Denver, CO

Untreated bipolar disorder can wreak strange havoc fast

David Heitz
Krys Amon/Unsplash

Red flags should have convinced me that I was losing my mind a few years ago, but I ignored them.

I began to struggle with trauma-induced psychosis after my dad died in 2015. I ended up selling the house dad left me and moving to Denver on a whim in 2018.

I did not feel safe in Rock Island, Ill., where I grew up.

I ran out of money and became homeless in just a few months in Denver. I was buying everything in sight. When I no longer felt safe at my apartment, I began to stay in expensive hotels.

I have a diagnosis of bipolar disorder. I went into a manic spin shortly after my dad died.

I did so many strange things you would expect I would have figured out I had problems and sought mental health treatment.

But I could not wrap my head around having a mental illness. Why? Because my mental problems are trauma-induced.

In short, I felt like a victim. The mental illness was not my fault. But as long as I feel like a victim, I will be a victim.

I can’t let those who hurt me win like that. Today, I acknowledge I have been through a lot and I also acknowledge my mental illness. I take several medications to remain stable.

But this realization didn’t happen overnight.

Here are several incidents when I should have known I was losing my mind.

I fled my Glendale Apartment. When I closed on my house, I jumped on an airplane and flew to Denver. I had sold or given away most all my possessions. The plan was to fly into Denver, stay in hotels a few weeks and rent an apartment.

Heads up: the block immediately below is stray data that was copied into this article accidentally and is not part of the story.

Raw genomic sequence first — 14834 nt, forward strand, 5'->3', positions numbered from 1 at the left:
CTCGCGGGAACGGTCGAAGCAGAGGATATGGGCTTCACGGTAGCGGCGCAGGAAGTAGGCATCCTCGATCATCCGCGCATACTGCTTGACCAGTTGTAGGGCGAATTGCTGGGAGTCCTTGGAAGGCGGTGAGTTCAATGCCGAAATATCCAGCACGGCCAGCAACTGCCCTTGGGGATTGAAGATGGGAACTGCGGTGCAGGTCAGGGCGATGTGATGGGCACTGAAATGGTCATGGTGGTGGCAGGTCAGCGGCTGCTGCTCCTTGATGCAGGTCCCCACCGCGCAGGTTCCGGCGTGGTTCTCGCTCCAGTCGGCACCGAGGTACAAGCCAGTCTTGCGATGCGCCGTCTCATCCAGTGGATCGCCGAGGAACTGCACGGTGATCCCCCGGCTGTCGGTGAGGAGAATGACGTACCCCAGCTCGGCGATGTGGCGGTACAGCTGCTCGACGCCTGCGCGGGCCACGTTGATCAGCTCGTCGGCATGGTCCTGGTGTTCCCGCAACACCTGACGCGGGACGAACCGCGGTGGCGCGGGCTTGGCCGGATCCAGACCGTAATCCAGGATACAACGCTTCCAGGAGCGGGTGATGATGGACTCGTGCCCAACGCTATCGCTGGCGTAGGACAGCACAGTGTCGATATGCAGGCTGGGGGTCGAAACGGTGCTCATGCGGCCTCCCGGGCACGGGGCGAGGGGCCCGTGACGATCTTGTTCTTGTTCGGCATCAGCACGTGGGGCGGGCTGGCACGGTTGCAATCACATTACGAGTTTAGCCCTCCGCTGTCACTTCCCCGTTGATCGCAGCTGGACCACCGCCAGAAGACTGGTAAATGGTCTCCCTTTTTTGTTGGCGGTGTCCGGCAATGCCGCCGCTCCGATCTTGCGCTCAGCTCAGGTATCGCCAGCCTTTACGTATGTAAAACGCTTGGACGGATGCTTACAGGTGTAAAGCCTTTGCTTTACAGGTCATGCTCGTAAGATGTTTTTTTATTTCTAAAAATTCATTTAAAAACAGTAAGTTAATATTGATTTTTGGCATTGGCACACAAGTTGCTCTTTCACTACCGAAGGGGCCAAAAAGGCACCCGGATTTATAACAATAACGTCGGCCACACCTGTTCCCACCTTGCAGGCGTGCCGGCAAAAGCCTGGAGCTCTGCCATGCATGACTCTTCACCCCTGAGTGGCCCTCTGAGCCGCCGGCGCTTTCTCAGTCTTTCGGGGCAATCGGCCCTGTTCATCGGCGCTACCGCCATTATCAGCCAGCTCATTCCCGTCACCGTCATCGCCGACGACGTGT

That’s exactly what happened, but I regretted renting the apartment. The building was in the Denver suburb of Glendale. And Glendale is one square mile of weirdness. The mayor’s wife owns a strip joint and the cannabis dispensary next door to it. The dispensary is decorated in the theme of America’s war on drugs.

It’s worth visiting if you ever come to Denver and enjoy cannabis.

At any rate, after only a month in my apartment I felt the need to get out of there. People were banging on my windows, jumping up and down on the floor upstairs, and harassing my dog. I ended up giving back the dog to the shelter when I became homeless.

When I left the apartment, I took only the dog and the clothes on my back. I went back there once to retrieve some items, but the apartment had been ransacked. Several of my belongings were missing.

The apartment complex had taped notes all over my door. They retaliated against me every time I would complain of noise. I have no idea what all the envelopes were for.

I never went back to that apartment again. I began to stay in fancy hotels.

I accessed $2,500 after becoming homeless but spent it all in a few days. Eventually, I ran out of money and ended up homeless at Union Station. But a glimmer of hope remained. I had almost $3,000 in my PayPal account. I could do a lot to remedy my situation with $3,000.

Eventually I got back into my PayPal account with the help of a library social worker. She even wrote a letter for the district attorney’s office explaining why my card was declined at a local IHOP. PayPal had explained on a conference call that my account had been locked for some reason.